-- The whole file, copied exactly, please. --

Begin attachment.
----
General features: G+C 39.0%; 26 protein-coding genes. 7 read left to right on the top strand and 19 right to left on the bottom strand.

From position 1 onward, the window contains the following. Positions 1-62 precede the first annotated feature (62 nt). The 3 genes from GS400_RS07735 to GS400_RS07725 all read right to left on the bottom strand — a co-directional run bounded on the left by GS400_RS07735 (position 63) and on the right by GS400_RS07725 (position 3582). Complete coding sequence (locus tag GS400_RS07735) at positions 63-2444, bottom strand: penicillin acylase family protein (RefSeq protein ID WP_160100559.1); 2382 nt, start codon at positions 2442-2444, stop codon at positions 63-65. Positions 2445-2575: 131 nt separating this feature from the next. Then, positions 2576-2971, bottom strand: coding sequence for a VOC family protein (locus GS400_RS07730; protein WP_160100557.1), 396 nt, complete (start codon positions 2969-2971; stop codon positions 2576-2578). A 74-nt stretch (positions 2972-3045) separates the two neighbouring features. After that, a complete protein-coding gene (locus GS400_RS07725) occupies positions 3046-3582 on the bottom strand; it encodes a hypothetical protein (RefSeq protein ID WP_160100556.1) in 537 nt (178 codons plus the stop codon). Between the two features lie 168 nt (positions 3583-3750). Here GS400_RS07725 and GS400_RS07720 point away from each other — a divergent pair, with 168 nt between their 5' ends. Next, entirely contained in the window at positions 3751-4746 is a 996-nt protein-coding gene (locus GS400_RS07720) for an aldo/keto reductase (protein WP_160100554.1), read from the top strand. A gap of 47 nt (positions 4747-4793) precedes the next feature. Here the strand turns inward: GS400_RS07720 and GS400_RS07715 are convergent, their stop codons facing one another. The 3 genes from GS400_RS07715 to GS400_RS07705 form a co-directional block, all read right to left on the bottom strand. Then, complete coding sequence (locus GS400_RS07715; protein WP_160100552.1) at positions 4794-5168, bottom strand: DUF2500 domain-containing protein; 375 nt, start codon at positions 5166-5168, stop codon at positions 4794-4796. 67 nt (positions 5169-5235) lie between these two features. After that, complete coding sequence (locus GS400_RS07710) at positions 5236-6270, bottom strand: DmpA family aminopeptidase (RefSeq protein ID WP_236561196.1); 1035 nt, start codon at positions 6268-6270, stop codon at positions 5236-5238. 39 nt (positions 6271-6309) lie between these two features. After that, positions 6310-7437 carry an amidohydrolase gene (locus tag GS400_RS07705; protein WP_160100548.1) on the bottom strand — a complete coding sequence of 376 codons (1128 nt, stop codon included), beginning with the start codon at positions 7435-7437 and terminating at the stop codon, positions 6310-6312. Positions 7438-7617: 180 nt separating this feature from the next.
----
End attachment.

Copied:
General features: G+C 39.0%; 26 protein-coding genes. 7 read left to right on the top strand and 19 right to left on the bottom strand.

From position 1 onward, the window contains the following. Positions 1-62 precede the first annotated feature (62 nt). The 3 genes from GS400_RS07735 to GS400_RS07725 all read right to left on the bottom strand — a co-directional run bounded on the left by GS400_RS07735 (position 63) and on the right by GS400_RS07725 (position 3582). Complete coding sequence (locus tag GS400_RS07735) at positions 63-2444, bottom strand: penicillin acylase family protein (RefSeq protein ID WP_160100559.1); 2382 nt, start codon at positions 2442-2444, stop codon at positions 63-65. Positions 2445-2575: 131 nt separating this feature from the next. Then, positions 2576-2971, bottom strand: coding sequence for a VOC family protein (locus GS400_RS07730; protein WP_160100557.1), 396 nt, complete (start codon positions 2969-2971; stop codon positions 2576-2578). A 74-nt stretch (positions 2972-3045) separates the two neighbouring features. After that, a complete protein-coding gene (locus GS400_RS07725) occupies positions 3046-3582 on the bottom strand; it encodes a hypothetical protein (RefSeq protein ID WP_160100556.1) in 537 nt (178 codons plus the stop codon). Between the two features lie 168 nt (positions 3583-3750). Here GS400_RS07725 and GS400_RS07720 point away from each other — a divergent pair, with 168 nt between their 5' ends. Next, entirely contained in the window at positions 3751-4746 is a 996-nt protein-coding gene (locus GS400_RS07720) for an aldo/keto reductase (protein WP_160100554.1), read from the top strand. A gap of 47 nt (positions 4747-4793) precedes the next feature. Here the strand turns inward: GS400_RS07720 and GS400_RS07715 are convergent, their stop codons facing one another. The 3 genes from GS400_RS07715 to GS400_RS07705 form a co-directional block, all read right to left on the bottom strand. Then, complete coding sequence (locus GS400_RS07715; protein WP_160100552.1) at positions 4794-5168, bottom strand: DUF2500 domain-containing protein; 375 nt, start codon at positions 5166-5168, stop codon at positions 4794-4796. 67 nt (positions 5169-5235) lie between these two features. After that, complete coding sequence (locus GS400_RS07710) at positions 5236-6270, bottom strand: DmpA family aminopeptidase (RefSeq protein ID WP_236561196.1); 1035 nt, start codon at positions 6268-6270, stop codon at positions 5236-5238. 39 nt (positions 6271-6309) lie between these two features. After that, positions 6310-7437 carry an amidohydrolase gene (locus tag GS400_RS07705; protein WP_160100548.1) on the bottom strand — a complete coding sequence of 376 codons (1128 nt, stop codon included), beginning with the start codon at positions 7435-7437 and terminating at the stop codon, positions 6310-6312. Positions 7438-7617: 180 nt separating this feature from the next.